Guest post by Eric Watermolen
My daughter is five years old, and she’s just starting to learn how to read. We’ve taken a mostly laid back approach to reading, but I have noticed a lot of pressure and competition surrounding the whole learning to read process. In a way I can understand the push, learning to read is a major step in our modern society. But I don’t really understand all the hype, pressure, and competition. It seems like every parent wants their kid to learn to read as fast as possible. I have to wonder how much of that is for the good of the child and how much is for the ego boost of the parent. Then there is a bevy of products to get babies to read, even before they can talk. I’m not sure how much reading a one year old really needs to be doing.
At What Age Should a Child Learn to Read
All this got me thinking, “At what age should a child learn to read?” The answer isn’t clear at all, or at least there isn’t really any consensus on the matter. On one side of the fence you have those that say you should learn to read as early as possible since it sets you up for more advanced learning more quickly. On the other side you have those that say reading early isn’t important as long as they learn to read at some point. There are even studies that back up both sides, like this one for early readers and this one for late readers.
Phonics vs. Sight Words
As if it weren’t enough to be concerned about when a child should learn to read, we also have to be concerned about the method in which they learn to read. There are two general methods – phonics and sight or whole words. Sight words is where you teach the child a number of commonly used words and they learn to recognize them by sight. Phonics is where you teach them to sound out the words using the sounds of each letter and putting them together.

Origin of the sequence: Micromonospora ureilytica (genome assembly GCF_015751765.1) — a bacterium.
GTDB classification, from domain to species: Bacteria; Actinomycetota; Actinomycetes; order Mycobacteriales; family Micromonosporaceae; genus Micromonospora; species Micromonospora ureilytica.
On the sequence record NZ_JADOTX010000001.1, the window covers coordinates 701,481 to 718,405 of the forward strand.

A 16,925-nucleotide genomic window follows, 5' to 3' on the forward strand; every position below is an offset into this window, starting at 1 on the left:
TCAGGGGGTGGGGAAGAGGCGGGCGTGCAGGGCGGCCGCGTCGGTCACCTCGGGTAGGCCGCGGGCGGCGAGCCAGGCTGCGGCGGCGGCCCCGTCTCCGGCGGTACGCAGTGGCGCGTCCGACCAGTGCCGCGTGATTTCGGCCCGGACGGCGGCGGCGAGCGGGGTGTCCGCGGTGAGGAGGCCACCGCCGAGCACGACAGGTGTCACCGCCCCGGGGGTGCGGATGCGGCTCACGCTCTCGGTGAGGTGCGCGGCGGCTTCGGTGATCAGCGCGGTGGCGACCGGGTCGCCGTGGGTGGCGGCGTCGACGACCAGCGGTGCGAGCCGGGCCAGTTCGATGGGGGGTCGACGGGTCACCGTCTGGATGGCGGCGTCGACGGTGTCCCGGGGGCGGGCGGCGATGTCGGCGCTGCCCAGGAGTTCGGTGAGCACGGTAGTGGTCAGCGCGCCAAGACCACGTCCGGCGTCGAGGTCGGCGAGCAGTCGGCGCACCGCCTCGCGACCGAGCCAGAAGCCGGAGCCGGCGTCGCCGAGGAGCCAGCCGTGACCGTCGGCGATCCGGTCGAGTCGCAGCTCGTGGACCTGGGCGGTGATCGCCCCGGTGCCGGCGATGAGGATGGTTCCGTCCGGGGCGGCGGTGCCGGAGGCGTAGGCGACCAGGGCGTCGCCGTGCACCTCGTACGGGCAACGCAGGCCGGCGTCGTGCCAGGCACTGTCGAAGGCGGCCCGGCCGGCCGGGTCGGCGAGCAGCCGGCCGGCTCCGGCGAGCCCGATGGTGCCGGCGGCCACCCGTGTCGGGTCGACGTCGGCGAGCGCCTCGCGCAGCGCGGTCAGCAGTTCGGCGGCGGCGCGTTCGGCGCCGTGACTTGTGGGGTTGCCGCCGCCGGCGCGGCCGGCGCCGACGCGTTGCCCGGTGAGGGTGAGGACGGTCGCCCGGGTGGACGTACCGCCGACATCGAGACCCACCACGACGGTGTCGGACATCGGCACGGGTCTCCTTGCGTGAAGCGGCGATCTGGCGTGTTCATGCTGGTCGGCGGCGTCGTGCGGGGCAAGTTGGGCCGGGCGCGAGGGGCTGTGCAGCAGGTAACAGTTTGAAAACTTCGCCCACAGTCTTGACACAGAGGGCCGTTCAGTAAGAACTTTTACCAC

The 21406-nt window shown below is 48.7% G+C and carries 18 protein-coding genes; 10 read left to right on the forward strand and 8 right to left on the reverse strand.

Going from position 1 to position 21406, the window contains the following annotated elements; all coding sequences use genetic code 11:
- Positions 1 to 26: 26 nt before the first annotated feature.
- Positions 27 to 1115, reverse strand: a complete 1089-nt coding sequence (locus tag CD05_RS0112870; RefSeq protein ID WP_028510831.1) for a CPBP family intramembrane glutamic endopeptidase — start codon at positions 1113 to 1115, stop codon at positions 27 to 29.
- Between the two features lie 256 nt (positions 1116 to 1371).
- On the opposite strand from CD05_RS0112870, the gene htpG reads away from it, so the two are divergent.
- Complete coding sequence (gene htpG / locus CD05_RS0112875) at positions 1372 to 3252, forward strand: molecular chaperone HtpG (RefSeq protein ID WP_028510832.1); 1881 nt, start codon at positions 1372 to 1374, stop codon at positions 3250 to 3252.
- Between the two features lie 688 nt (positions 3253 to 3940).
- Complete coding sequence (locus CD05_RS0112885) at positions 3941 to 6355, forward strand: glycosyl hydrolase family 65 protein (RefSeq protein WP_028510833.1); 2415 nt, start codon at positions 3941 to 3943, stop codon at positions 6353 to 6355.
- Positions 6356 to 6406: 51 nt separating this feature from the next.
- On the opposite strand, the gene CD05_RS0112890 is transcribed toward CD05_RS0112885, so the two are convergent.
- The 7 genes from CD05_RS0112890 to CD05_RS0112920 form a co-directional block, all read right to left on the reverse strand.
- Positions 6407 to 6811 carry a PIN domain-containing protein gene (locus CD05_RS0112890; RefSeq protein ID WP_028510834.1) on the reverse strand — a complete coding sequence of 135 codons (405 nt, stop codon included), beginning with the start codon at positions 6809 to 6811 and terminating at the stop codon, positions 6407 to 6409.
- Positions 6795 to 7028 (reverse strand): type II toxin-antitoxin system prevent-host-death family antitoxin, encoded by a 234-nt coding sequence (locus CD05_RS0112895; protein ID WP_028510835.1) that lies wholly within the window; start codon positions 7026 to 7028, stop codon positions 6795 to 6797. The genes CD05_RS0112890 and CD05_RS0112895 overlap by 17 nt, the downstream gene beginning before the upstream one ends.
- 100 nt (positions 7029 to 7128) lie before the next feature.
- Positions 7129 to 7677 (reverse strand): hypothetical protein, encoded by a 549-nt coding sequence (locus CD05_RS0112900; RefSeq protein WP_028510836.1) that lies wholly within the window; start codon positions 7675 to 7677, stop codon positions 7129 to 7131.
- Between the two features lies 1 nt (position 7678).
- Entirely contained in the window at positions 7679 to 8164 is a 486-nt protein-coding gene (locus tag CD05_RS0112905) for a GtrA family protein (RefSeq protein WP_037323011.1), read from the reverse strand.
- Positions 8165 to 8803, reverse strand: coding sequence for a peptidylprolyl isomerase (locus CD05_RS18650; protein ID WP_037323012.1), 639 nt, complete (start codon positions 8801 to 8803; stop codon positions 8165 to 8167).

I found a pretty good blog article that discussed the differences between sight words and phonics. It seems there are pros and cons to both methods. Personally, I think a combination of the two is likely the best course of action. I found a home school website that discussed the combined strategy. They make a good point that even as adults, we use both phonics and sight words as we read. Any time we come to a word we’ve never seen before, we use phonics to sound it out. And then when we see most other words that we’ve read over and over throughout our life, we are using sight words.
What is Best?
What seems to have worked well for us is some combination of all these strategies. We taught our daughter the alphabet and all the letter sounds. She worked with these on and off over the course of a couple of years. She actually picked up a couple of sight words on her own, with the first word she could read being “Jeep.” It seems my enthusiasm for my Jeep and all my Jeep t-shirts likely contributed to that one.
But we didn’t really focus on sight words. We did try going through “Hooked on Phonics” at a few points when she was three and four years old. She grew tired of it pretty quickly though, and definitely preferred it when mom or dad read to her. Just recently when I was working on the computer, she sat down next to me and started sounding out words from “Go Dog, Go!”
That was the point when she decided she was ready to learn to read. It was reading time. It occurred to me that the decision on when to teach a child to read might be better left to the child. After all, we all tend to learn better when we are interested and excited about the topic at hand. Of course it helps to get the fundamentals laid out, but if you are actively reading to your kids and encouraging them along the way, at some point they are going to want to read on their own. I think that’s the best time for a child to learn to read.
About the author:
Eric is the founder of Eden Journal. He loves blogging about personal growth and desires to make a small difference in the world by providing a platform for bloggers to share ideas on a wide range of topics from personal development to spiritual and philosophical awakenings.